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Carlyle’s fight with AmEx Global shows perils of COVID-19 for dealmakers

In the age of COVID-19, it’s become more common for private equity firms to call off deals struck before the pandemic as revenue at potential targets crumbles. But sellers have begun to push back.

A recent lawsuit filed in Delaware Chancery Court argues that the pandemic doesn't free The Carlyle Group from a planned $1 billion investment. (William Thomas Cain/Getty Images)

As the coronavirus has swept across the US, a growing list of PE firms have canceled deals struck before the pandemic hit. Overall, at least a half-dozen private equity deals in the US have been called off so far in 2020, according to PitchBook data.

And sellers are beginning to push back—in at least one case, by heading to court in hopes of forcing a buyout giant to complete a 10-figure investment.

That contentious example came to the fore this week, after The Carlyle Group and Singaporean sovereign wealth fund GIC abandoned an agreement signed in December to acquire a 20% stake in American Express Global Business Travel—a deal that gave the provider of corporate travel management services an enterprise value of around $5 billion. Carlyle cited the material adverse change clause, a common feature of buyout contracts that allows buyers to walk away from a deal in the event of an “act of God” or another abrupt change in the target’s valuation.

The firm argued plummeting revenue at AmEx Global due to the coronavirus fits the bill. And that’s not Carlyle’s only argument.

“The sellers violated several terms of the purchase agreement and as a result we are seeking a judicial confirmation that we have no obligation to close the transaction,” Carlyle spokeswoman Brittany Berliner said in an emailed statement.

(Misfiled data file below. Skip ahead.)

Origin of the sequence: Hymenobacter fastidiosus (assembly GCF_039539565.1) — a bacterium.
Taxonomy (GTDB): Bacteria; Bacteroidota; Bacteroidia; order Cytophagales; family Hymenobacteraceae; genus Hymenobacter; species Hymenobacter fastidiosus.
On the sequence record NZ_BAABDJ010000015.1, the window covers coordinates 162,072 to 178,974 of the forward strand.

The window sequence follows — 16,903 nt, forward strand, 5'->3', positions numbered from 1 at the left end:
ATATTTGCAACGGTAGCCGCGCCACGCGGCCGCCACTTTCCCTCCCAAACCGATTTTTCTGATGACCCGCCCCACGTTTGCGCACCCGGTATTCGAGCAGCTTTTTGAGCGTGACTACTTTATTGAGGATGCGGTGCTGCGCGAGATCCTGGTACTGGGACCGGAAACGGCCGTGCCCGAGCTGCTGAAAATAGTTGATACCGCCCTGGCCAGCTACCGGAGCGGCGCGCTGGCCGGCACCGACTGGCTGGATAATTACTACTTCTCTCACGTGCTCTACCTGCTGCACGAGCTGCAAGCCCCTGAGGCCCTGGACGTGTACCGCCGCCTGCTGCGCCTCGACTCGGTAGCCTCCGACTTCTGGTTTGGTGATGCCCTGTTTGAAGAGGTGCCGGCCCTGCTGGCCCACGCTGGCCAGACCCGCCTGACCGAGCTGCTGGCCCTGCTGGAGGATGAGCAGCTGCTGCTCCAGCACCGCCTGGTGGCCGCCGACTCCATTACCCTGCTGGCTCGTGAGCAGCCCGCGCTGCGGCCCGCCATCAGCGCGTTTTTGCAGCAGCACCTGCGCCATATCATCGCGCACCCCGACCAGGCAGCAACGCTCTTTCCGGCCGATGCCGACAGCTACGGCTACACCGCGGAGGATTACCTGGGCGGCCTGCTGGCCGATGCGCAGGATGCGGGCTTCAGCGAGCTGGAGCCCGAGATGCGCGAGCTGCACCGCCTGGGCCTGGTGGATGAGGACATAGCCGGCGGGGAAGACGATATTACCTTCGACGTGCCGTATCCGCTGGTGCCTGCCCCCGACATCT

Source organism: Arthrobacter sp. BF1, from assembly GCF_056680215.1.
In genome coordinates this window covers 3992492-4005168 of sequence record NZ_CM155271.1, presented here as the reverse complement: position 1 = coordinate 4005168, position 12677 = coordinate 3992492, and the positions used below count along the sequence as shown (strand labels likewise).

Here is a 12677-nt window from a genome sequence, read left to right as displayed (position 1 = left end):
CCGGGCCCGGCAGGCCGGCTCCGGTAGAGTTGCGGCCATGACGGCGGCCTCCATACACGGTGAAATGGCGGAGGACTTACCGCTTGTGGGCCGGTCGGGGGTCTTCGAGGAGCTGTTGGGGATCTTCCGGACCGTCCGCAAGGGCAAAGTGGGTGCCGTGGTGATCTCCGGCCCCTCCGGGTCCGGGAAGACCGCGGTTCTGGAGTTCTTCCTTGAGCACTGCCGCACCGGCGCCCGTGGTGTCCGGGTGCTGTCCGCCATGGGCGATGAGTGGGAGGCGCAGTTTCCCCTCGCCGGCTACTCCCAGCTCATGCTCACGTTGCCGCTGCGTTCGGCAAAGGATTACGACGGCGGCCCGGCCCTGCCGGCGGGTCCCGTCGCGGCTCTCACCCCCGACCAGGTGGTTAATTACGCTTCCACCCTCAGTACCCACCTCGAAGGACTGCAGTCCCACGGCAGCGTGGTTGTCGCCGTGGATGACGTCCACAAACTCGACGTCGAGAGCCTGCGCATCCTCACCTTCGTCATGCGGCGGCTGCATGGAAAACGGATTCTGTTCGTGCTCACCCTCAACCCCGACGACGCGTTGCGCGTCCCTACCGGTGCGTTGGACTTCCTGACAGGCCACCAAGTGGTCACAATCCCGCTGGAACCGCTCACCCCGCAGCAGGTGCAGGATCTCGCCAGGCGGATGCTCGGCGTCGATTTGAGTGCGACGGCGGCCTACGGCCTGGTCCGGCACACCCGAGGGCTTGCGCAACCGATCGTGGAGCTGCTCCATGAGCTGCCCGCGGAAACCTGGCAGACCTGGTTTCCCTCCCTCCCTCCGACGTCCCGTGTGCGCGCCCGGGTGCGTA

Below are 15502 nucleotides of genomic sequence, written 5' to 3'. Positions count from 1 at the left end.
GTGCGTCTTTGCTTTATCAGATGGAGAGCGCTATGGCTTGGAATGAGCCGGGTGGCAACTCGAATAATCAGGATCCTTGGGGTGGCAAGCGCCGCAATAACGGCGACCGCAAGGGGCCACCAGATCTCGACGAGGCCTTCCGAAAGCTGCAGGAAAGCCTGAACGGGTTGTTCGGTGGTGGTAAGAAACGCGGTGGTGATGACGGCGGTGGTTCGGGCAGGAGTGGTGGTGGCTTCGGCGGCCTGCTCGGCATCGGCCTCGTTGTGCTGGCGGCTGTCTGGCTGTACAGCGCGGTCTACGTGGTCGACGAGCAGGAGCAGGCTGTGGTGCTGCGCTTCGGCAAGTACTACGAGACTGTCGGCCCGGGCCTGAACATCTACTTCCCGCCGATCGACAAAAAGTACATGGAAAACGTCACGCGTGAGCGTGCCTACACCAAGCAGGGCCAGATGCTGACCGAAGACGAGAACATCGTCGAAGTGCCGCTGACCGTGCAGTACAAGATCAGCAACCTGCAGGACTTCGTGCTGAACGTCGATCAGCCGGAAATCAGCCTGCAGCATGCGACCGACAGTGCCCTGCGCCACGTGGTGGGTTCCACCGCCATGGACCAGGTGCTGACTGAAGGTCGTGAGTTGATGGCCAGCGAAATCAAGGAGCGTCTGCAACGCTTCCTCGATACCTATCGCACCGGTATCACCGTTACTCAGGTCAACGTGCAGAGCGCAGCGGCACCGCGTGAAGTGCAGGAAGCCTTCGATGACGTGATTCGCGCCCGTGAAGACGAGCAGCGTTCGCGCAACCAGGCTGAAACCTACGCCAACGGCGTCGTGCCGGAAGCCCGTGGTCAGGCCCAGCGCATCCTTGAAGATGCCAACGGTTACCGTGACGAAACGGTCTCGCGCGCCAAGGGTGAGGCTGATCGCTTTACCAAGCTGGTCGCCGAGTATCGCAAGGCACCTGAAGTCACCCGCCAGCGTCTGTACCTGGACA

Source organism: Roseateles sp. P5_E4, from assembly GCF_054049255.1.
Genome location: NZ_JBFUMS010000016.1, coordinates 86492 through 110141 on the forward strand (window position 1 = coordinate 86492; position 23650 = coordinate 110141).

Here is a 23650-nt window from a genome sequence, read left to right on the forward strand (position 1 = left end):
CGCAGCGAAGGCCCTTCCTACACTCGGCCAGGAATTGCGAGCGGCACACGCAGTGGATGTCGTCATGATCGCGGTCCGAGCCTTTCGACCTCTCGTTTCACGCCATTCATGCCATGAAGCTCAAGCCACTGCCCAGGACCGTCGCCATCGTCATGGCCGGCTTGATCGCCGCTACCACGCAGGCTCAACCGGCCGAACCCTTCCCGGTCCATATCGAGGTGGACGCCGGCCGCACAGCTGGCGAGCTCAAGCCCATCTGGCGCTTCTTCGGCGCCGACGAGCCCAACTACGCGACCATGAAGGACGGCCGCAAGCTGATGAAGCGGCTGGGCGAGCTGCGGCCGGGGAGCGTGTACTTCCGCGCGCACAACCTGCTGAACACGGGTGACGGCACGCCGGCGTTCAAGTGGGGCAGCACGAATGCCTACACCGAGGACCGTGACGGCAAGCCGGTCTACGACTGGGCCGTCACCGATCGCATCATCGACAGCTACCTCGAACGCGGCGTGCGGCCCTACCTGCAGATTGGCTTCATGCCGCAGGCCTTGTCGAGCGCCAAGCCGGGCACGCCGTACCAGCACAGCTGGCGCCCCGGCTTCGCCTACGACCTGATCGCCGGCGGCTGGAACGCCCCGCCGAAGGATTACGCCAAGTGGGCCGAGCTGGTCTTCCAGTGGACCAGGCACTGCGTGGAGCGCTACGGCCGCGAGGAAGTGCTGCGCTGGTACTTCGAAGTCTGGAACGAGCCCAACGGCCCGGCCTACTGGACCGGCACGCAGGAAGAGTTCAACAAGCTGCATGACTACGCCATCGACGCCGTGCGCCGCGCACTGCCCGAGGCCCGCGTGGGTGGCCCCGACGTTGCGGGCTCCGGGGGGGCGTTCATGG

Carlyle alleged that AmEx Global’s violations included using the financing Carlyle offered to cover operating losses and by instituting cutbacks and staff furloughs. The loan was originally expected to go toward paying a dividend to shareholders and to fund an add-on. The MAC clause also made no mention of the buyer being forced to follow through in the event of a global pandemic.

But sellers including Certares Management and Qatar Investment Authority, part of an investor group that’s owned 50% of AmEx Global since 2014, have a different opinion of Carlyle’s obligations. After the firm announced its change of plans, the AmEx investors filed a lawsuit in Delaware Chancery Court hoping to compel Carlyle to complete the transaction, arguing the firm simply had buyer’s remorse after it posted a $612 million loss in the first quarter.

“The Carlyle Group’s losses do not provide defendants a basis to withdraw from the transaction,” Certares-backed Juweel Investors argued in the lawsuit.

Juweel has asked a Delaware Chancery judge to hear its request Friday to expedite the trial in hopes of forcing Carlyle to pay up before a financing deadline next month.

It has historically been rare to see an investor cite the MAC clause to get out of a buyout, and it’s even rarer to back out without a settlement agreement. But that norm could be put to the test in sectors impacted by COVID-19.

“Some PE firms are looking to invoke the material adverse change clause to get out of deals that have not held up as well in the current global lockdown,” said PitchBook private equity analyst Wylie Fernyhough. “Deals in travel and retail, where the outlook has dimmed considerably, appear to be most likely to see firms use it.”

That reality was on display in April, when Sycamore Partners walked away from a deal to acquire Victoria’s Secret and Pink lingerie brands from L Brands for around $525 million, citing a breach of contract since the company was forced to close its stores due to COVID-19. Both sides then traded lawsuits before ultimately agreeing to cancel the agreement, with Sycamore making no payout.

Firms backing out of agreements is just one sign of how dealmaking has chilled during the coronavirus crisis. Overall, private equity firms seem to be pursuing markedly fewer deals: A mere 160 private equity investments were completed in the US during April 2020, according to PitchBook data. That’s down nearly 64% from April 2019, and more than 50% lower than any month in all of 2019.

  • adamlewis.jpg
    Written by Adam Lewis
    Adam Lewis was a financial writer covering private equity for PitchBook. He covered dealmaking, company and investor news for the PitchBook newsletter and blogs about the intersection of private equity and politics. A graduate of the WSU’s Edward R. Murrow College of Communication, Adam was previously a sportswriter covering the Mariners and Seahawks.
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